Albert Cushing Read
|Albert Cushing Read|
Albert Cushing Read
March 29, 1887|
Lyme, New Hampshire
|Died||October 10, 1967
|Place of burial||Arlington National Cemetery|
|Allegiance||United States of America|
|Service/branch||United States Navy|
|Years of service||1907 - 1946|
|Battles/wars||World War I
World War II
|Awards||Distinguished Service Medal
Legion of Merit
As a Lt. Commander in May 1919, Read commanded a crew of five on the NC-4 Curtiss flying boat, the first aircraft ever to make a transatlantic flight, eight years before Charles Lindbergh’s historic solo, non-stop flight, and a couple of weeks before Alcock and Brown's non stop flight. Read's flight started from Rockaway Beach, Long Island, took 23 days before arriving in Plymouth, England. The six stops included layovers at Trepassey Bay, Newfoundland, the Azores, and Lisbon, Portugal.
Later in 1919, upon returning to the U.S., Read predicted: "It soon will be possible to drive an airplane around the world at a height of 60,000 feet and 1,000 miles per hour." The next day, The New York Times ran an editorial in reaction, stating: "It is one thing to be a qualified aviator, and quite another to be a qualified prophet. Nothing now known supports the Lieutenant Commander’s forecast. An airplane at the height of 60,000 feet would be whirling its propellers in a vacuum, and no aviator could live long in the freezing cold of interstellar space."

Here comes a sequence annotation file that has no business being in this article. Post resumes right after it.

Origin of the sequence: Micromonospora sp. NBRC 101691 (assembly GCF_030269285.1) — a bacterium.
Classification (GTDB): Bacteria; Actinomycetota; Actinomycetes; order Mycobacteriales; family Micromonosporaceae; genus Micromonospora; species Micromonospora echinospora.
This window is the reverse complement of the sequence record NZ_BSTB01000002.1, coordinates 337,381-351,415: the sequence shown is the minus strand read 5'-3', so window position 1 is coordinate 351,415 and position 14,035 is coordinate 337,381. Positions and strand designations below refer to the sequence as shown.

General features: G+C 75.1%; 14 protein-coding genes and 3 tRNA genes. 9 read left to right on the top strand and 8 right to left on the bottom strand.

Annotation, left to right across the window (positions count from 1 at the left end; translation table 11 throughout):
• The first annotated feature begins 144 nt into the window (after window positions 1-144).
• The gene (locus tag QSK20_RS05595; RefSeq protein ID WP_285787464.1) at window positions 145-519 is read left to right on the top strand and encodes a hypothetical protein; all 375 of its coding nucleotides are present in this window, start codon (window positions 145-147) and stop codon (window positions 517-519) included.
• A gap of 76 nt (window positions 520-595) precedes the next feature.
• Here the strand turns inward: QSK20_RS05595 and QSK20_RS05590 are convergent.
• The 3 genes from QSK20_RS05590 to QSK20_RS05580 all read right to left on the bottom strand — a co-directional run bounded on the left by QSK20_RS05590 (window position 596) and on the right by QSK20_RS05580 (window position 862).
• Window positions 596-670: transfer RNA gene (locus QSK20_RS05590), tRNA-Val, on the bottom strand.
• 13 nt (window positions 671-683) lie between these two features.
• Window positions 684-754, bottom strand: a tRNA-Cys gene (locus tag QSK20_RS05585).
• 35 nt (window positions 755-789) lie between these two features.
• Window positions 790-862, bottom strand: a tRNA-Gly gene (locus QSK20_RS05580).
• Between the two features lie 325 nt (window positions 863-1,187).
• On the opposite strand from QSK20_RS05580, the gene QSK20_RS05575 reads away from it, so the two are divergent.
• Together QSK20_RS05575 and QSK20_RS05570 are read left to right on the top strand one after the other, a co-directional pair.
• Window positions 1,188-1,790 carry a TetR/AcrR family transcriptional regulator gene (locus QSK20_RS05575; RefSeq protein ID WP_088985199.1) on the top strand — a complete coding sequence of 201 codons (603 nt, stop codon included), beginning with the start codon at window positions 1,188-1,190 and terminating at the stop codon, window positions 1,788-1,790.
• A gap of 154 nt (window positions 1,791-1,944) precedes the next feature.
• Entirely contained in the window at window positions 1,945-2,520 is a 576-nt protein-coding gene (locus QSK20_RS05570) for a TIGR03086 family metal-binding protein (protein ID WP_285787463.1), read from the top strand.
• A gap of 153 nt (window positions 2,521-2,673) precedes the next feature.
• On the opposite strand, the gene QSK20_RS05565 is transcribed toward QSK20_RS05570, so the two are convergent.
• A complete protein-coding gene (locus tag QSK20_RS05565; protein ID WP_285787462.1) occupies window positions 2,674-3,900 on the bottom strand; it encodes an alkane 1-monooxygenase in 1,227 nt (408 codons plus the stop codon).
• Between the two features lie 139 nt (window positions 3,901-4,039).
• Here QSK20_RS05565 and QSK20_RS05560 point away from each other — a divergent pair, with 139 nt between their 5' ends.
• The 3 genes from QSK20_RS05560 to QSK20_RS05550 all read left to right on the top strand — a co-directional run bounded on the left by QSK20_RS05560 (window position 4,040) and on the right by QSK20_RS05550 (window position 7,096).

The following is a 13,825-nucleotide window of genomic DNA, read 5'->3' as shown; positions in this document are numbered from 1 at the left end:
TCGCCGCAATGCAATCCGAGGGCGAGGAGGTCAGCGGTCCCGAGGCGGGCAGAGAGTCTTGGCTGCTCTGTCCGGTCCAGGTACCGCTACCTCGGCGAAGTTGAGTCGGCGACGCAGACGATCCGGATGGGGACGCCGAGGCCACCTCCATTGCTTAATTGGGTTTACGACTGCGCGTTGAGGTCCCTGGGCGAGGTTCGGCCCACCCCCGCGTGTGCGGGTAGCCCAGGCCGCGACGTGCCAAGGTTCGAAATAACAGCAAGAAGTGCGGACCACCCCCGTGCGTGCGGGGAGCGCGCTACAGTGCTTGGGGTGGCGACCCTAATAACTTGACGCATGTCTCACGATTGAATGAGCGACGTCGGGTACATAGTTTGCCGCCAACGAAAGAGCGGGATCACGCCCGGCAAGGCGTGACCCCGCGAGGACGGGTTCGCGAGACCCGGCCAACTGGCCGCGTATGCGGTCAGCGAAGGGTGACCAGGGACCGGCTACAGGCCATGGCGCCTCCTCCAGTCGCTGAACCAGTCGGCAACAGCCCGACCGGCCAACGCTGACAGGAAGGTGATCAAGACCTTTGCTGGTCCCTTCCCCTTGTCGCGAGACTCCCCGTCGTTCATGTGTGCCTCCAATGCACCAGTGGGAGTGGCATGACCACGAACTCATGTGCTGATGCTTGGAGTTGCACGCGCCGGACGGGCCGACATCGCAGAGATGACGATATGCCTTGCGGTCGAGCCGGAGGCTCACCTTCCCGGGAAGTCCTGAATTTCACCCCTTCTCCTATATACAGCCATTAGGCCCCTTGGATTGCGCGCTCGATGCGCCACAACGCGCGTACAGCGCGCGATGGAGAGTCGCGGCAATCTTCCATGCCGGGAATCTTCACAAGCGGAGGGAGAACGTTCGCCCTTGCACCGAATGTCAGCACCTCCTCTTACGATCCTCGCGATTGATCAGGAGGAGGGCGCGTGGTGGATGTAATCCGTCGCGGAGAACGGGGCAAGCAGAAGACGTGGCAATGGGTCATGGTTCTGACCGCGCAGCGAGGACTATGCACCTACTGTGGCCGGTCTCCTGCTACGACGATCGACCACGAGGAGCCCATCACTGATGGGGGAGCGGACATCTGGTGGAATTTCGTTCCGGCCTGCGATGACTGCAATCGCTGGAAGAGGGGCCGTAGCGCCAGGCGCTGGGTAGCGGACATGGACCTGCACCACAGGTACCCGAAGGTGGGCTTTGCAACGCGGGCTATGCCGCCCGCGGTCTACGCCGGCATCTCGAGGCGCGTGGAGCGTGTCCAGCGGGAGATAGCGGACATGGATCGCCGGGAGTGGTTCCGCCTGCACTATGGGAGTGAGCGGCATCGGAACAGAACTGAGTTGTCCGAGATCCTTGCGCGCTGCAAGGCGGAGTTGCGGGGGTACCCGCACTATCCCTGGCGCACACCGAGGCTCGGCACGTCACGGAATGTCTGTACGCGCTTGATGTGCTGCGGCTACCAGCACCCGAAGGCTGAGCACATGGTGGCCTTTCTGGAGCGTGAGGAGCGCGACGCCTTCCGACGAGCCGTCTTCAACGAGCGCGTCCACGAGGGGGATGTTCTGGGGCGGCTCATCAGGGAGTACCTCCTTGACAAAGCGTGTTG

- "A Congressional Gold Medal awarded to the crew of the first transatlantic flight". artandhistory.house.gov. Retrieved 2012-09-17.
- Century of Flight: The Atlantic Challenge
- Cunningham p. 153.
- "Albert Cushing Read". Find a Grave. Retrieved September 3, 2010.
- Cunningham, Charlie and Jackie. Putty and Bess. Alexandria,VA: Association of Naval Aviation, 1997.
- Albert Read on Arlington Cemetery site
- Albert C. Read and the NC-4 on early aviators site
- Commander Albert C. Read is congratulated by Secretary of the Navy Josephus Daniels and Assistant Secretary of the Navy Franklin Delano Roosevelt(standing on right) on June 30, 1919